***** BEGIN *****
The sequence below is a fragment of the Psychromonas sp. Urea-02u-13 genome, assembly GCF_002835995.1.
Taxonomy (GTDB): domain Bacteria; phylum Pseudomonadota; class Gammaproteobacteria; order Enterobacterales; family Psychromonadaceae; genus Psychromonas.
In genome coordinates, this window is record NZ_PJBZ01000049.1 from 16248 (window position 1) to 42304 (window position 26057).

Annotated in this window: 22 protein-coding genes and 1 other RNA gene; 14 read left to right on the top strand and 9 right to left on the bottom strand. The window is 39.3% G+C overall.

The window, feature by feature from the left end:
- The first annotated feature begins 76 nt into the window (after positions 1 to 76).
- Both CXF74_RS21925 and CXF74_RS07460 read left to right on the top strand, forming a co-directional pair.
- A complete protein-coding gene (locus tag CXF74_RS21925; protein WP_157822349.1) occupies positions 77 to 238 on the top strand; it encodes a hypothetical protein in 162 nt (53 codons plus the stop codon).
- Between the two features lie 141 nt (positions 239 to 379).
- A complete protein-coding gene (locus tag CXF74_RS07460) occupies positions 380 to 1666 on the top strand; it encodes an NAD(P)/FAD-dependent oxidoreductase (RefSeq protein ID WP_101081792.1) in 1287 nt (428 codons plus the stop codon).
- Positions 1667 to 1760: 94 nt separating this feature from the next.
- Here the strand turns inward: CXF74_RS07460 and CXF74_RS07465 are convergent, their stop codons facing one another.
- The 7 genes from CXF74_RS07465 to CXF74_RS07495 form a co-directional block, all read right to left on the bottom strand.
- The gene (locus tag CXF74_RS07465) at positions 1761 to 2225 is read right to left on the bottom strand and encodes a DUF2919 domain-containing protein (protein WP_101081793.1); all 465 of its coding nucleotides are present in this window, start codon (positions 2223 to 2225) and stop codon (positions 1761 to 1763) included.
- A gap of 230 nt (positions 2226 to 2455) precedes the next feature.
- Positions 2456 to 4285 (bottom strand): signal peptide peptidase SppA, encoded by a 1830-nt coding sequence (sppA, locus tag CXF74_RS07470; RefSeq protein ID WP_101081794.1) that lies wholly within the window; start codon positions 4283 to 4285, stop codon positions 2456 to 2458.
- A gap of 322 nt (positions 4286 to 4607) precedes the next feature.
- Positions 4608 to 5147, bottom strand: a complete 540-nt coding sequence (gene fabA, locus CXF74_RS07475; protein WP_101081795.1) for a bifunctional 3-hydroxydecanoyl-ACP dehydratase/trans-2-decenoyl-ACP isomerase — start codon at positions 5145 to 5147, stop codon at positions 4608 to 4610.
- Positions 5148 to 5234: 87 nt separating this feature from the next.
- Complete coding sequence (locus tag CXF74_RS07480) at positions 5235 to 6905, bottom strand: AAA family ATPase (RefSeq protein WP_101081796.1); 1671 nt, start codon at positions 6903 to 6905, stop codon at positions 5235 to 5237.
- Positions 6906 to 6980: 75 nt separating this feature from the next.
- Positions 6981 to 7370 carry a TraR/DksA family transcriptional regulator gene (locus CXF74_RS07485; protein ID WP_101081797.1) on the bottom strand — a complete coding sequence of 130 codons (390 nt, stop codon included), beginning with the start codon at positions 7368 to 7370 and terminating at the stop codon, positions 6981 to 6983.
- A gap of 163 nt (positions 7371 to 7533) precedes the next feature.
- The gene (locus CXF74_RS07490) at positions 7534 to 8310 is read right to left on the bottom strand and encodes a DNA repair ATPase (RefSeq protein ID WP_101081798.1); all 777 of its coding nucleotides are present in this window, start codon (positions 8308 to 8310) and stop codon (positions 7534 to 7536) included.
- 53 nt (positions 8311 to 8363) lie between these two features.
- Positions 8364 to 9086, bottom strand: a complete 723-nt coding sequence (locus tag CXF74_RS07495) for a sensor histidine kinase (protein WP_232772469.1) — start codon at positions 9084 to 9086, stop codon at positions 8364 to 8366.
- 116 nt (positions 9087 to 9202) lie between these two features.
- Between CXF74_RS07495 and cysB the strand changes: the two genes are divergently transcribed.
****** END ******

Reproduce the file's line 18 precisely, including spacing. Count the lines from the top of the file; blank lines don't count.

- Positions 4608 to 5147, bottom strand: a complete 540-nt coding sequence (gene fabA, locus CXF74_RS07475; protein WP_101081795.1) for a bifunctional 3-hydroxydecanoyl-ACP dehydratase/trans-2-decenoyl-ACP isomerase — start codon at positions 5145 to 5147, stop codon at positions 4608 to 4610.